WASHINGTON ? Space Exploration Technologies(SpaceX) aborted the Falcon 9 medium-class rocket's first static fire testMarch 9 just as the vehicle's nine main-stage engines were about to ignite fora planned 3.5-second burn.
"Today SpaceXperformed our first Static Fire for the Falcon 9 launch vehicle. We counteddown to . . . T-2 seconds and aborted on Spin Start," the Hawthorne,Calif.-based company said in a statement. "Given that this was our firstabort event on this pad, we decided to scrub for the day to get a good look atthe rocket before trying again. Everything looks great at first glance."
"We'll look to do the next static fireattempt in three or four days," SpaceX said.
SpaceX attempted the crucial prelaunchtest six days after completing what it described as a flawlesscountdown-and-propellant-loading exercise known in rocketry circles as a wetdress rehearsal.
An unspecified problem with the rocket's spinstart system prompted the abort, according to the statement. While the enginesnever ignited, video of the test shows a ball of flame followed by a cloud ofblack smoke erupting from the base of the 15-story-tall rocket.
"As part of the abort, we close thepre-valves to isolate the engines from the propellant tank and purge theresidual propellants. The brief flames seen on the video are burn off of [liquidoxygen] and kerosene on the pad. The engines did not ignite and there was noengine fire," SpaceX said in the statement. "We detanked and safedthe vehicle and launch pad. Preliminary review shows all other systems requiredto reach full ignition were within specification. All other pad systems workednominally."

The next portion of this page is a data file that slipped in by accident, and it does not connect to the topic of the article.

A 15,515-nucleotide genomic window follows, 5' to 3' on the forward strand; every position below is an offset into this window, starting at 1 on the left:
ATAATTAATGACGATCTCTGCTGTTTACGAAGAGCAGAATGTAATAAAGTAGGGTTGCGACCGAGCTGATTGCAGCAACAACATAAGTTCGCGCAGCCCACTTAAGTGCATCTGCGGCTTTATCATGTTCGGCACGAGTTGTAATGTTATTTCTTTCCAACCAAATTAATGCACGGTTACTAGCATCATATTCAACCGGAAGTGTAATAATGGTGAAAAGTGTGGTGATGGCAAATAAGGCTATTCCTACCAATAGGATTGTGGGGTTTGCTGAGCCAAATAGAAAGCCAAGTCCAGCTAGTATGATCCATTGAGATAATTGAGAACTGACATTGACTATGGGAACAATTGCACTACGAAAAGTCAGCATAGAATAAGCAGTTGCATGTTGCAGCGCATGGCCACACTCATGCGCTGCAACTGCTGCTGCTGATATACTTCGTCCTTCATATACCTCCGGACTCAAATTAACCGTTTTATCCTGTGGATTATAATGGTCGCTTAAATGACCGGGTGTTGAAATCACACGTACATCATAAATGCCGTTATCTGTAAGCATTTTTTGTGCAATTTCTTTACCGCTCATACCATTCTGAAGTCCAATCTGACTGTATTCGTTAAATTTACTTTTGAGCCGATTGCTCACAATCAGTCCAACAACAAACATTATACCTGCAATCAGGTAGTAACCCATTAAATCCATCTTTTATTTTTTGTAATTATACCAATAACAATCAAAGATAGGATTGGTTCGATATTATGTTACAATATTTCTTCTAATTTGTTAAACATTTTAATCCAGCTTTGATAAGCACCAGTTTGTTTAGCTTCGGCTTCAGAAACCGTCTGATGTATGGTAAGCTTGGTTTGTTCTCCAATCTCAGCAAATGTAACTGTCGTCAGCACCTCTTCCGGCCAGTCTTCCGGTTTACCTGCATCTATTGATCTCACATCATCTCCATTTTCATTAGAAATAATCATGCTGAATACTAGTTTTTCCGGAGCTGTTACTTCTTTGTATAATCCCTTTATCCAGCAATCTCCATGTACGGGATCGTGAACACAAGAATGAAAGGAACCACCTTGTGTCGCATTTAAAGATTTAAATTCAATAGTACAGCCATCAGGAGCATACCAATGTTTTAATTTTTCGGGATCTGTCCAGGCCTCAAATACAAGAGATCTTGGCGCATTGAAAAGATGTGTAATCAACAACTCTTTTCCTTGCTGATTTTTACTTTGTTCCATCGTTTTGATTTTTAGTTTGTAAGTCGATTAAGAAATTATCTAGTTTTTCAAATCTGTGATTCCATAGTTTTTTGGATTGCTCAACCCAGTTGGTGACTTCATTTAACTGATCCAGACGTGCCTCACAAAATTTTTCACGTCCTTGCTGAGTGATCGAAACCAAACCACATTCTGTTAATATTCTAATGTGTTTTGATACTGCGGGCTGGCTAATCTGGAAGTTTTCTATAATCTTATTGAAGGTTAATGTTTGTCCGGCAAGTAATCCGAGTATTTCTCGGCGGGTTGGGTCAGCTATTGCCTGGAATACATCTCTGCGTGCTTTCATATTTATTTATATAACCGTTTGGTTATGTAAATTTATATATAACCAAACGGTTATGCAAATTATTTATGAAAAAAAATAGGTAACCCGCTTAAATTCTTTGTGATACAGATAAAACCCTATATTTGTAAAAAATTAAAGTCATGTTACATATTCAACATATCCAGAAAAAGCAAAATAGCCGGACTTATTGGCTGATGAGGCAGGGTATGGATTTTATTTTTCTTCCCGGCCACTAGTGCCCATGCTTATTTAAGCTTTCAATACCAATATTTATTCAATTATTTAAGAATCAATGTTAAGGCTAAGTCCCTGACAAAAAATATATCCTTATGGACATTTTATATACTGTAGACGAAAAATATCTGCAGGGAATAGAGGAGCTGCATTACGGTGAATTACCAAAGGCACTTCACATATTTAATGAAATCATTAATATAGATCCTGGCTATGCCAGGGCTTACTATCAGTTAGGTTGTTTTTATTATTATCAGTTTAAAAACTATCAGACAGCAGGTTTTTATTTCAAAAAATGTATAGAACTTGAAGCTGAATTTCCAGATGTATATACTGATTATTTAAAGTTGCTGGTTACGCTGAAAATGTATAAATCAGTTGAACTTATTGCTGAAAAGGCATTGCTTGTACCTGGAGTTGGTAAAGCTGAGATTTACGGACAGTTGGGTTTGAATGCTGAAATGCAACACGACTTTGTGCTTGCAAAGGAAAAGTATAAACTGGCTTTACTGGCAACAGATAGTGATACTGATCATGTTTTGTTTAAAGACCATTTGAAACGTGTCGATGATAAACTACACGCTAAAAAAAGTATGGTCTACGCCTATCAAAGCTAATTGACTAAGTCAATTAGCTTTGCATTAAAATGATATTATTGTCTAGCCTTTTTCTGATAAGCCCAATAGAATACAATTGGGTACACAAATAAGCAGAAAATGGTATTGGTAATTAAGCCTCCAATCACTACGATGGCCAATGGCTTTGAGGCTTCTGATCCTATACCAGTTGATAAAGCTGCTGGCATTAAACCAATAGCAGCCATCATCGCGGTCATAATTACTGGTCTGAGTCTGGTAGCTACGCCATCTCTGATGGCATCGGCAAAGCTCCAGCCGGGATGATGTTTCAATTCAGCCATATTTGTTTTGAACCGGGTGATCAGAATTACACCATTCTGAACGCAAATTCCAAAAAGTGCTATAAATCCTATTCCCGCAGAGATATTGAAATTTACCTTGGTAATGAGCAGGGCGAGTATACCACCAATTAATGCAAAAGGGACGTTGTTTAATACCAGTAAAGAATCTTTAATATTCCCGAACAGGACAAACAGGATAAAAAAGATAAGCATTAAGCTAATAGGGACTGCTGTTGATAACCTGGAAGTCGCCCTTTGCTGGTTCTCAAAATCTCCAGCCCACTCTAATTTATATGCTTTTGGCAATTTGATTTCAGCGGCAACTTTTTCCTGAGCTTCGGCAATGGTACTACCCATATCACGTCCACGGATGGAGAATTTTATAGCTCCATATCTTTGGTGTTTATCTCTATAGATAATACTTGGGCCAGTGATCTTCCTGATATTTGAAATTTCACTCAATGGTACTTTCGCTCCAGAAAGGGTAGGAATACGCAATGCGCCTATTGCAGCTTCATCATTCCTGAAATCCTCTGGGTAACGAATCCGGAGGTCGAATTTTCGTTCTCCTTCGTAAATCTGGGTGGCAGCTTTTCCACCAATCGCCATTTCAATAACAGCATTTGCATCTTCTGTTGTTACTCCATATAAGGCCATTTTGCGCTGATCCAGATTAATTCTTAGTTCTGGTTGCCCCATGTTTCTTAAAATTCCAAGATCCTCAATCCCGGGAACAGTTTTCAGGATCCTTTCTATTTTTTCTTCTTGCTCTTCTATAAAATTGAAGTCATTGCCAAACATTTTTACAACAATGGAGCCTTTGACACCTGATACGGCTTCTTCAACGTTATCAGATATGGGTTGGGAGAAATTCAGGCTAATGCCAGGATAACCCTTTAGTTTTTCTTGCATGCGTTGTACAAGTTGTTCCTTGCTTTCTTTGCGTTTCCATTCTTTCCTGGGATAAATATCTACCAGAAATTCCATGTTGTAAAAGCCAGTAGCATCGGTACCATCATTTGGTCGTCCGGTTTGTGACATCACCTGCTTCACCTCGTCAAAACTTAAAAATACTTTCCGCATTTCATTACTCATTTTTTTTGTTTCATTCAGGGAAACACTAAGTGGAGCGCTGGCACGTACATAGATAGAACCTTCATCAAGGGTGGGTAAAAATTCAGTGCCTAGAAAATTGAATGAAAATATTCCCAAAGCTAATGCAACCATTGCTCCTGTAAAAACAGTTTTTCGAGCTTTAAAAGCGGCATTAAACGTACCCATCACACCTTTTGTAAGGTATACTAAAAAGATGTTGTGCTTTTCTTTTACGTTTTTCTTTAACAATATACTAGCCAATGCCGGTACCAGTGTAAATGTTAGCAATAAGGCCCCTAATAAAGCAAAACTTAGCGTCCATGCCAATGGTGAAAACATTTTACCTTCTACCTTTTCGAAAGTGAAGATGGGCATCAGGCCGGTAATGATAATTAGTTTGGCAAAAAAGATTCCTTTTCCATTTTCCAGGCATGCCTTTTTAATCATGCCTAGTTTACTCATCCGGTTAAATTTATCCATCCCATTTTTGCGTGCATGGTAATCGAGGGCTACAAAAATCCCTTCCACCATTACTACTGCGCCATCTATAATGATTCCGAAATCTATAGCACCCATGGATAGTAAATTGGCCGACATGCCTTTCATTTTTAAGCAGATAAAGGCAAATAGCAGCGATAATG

SpaceX's first Falcon 9 has been standingerect at its Cape Canaveral, Fla., launch site since late February undergoingpreparations for its maiden flight, a demonstration launch ordered in 2005 byan unnamed U.S. government customer.
During that flight the Falcon 9 will carry aprototype of SpaceX's Dragon space station cargo capsule into space. However,the mission will not count as one of the three demonstrations the company hasagreed to conduct for NASA under the U.S. space agency's Commercial OrbitalTransportation Services program.
NASA is counting on the Falcon9 and Dragon to deliver at least 20 tons of cargo to the internationalspace station over the next five years under a $1.6 billion contract awarded inlate 2008.
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